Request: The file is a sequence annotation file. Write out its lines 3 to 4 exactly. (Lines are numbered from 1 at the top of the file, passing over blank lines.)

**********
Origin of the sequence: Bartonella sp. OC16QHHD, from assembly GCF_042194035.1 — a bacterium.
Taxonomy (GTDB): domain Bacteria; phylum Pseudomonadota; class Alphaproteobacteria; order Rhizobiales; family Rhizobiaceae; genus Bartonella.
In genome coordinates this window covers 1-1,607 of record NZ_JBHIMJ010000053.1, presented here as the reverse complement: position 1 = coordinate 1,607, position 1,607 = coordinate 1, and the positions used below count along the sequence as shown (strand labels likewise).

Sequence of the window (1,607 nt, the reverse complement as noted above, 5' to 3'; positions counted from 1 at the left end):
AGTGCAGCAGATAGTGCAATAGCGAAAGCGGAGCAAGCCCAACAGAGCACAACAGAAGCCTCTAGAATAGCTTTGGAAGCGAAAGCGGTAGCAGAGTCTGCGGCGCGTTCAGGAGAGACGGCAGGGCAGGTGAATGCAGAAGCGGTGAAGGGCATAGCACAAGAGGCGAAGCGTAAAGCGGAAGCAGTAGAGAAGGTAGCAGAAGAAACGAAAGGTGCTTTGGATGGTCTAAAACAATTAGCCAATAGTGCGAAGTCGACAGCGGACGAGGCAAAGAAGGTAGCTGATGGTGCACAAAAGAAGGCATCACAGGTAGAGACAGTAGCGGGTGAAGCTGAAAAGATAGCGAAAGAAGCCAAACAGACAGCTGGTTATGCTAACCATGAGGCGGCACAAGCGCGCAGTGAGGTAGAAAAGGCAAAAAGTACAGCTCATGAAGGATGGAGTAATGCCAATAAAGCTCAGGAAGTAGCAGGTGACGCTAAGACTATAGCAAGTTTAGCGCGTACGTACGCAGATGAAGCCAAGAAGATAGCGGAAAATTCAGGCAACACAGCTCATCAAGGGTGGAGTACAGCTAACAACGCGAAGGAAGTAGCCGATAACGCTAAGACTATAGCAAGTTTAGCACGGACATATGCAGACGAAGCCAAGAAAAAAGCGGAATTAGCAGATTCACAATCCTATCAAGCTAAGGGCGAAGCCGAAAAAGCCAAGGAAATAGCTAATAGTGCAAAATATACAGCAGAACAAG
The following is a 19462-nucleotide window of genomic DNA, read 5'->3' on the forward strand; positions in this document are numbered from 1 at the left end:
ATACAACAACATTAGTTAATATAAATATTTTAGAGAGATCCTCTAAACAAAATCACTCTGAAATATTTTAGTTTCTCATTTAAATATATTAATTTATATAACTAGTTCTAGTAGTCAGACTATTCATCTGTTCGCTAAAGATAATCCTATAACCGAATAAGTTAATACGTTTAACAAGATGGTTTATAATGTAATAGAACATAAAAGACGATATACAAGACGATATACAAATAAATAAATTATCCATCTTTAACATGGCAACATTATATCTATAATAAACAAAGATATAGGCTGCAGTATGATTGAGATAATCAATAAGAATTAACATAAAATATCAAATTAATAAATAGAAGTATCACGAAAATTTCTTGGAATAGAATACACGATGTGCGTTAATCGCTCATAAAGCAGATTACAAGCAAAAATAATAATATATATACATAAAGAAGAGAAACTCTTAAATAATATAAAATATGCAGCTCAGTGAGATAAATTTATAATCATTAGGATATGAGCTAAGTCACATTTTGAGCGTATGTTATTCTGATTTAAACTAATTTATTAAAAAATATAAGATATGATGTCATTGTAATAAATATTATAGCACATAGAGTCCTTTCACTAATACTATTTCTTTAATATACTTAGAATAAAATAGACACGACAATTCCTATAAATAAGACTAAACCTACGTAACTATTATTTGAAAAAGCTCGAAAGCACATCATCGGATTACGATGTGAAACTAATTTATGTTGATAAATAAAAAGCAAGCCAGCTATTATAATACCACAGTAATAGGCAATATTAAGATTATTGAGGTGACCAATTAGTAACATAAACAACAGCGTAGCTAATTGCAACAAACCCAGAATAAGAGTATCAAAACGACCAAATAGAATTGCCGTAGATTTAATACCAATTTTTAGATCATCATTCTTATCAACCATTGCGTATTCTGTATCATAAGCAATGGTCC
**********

In genome coordinates this window covers 1-1,607 of record NZ_JBHIMJ010000053.1, presented here as the reverse complement: position 1 = coordinate 1,607, position 1,607 = coordinate 1, and the positions used below count along the sequence as shown (strand labels likewise).

Sequence of the window (1,607 nt, the reverse complement as noted above, 5' to 3'; positions counted from 1 at the left end):